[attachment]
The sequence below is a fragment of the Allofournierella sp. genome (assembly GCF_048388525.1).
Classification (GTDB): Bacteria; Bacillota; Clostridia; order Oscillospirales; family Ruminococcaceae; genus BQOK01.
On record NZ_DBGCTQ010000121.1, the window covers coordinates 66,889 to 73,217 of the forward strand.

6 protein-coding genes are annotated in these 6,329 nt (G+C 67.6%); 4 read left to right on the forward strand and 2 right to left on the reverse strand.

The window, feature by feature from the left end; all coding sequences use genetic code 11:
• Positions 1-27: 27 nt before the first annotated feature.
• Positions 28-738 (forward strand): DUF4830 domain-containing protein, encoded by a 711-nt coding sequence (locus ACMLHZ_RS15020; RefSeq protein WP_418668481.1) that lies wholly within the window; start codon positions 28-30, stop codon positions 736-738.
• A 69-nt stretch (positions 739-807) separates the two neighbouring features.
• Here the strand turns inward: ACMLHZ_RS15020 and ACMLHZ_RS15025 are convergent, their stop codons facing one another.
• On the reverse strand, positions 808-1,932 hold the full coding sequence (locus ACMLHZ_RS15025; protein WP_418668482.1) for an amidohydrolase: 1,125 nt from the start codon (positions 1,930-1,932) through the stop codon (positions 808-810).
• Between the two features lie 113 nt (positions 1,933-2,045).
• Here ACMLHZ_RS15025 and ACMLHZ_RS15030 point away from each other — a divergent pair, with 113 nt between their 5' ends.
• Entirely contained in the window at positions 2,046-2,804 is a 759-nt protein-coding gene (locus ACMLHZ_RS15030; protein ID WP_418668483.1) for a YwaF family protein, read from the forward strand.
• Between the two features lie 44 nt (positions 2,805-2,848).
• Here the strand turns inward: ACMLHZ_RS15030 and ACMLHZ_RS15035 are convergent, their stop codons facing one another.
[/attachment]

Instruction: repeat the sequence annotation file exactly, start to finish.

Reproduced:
The sequence below is a fragment of the Allofournierella sp. genome (assembly GCF_048388525.1).
Classification (GTDB): Bacteria; Bacillota; Clostridia; order Oscillospirales; family Ruminococcaceae; genus BQOK01.
On record NZ_DBGCTQ010000121.1, the window covers coordinates 66,889 to 73,217 of the forward strand.

6 protein-coding genes are annotated in these 6,329 nt (G+C 67.6%); 4 read left to right on the forward strand and 2 right to left on the reverse strand.

The window, feature by feature from the left end; all coding sequences use genetic code 11:
• Positions 1-27: 27 nt before the first annotated feature.
• Positions 28-738 (forward strand): DUF4830 domain-containing protein, encoded by a 711-nt coding sequence (locus ACMLHZ_RS15020; RefSeq protein WP_418668481.1) that lies wholly within the window; start codon positions 28-30, stop codon positions 736-738.
• A 69-nt stretch (positions 739-807) separates the two neighbouring features.
• Here the strand turns inward: ACMLHZ_RS15020 and ACMLHZ_RS15025 are convergent, their stop codons facing one another.
• On the reverse strand, positions 808-1,932 hold the full coding sequence (locus ACMLHZ_RS15025; protein WP_418668482.1) for an amidohydrolase: 1,125 nt from the start codon (positions 1,930-1,932) through the stop codon (positions 808-810).
• Between the two features lie 113 nt (positions 1,933-2,045).
• Here ACMLHZ_RS15025 and ACMLHZ_RS15030 point away from each other — a divergent pair, with 113 nt between their 5' ends.
• Entirely contained in the window at positions 2,046-2,804 is a 759-nt protein-coding gene (locus ACMLHZ_RS15030; protein ID WP_418668483.1) for a YwaF family protein, read from the forward strand.
• Between the two features lie 44 nt (positions 2,805-2,848).
• Here the strand turns inward: ACMLHZ_RS15030 and ACMLHZ_RS15035 are convergent, their stop codons facing one another.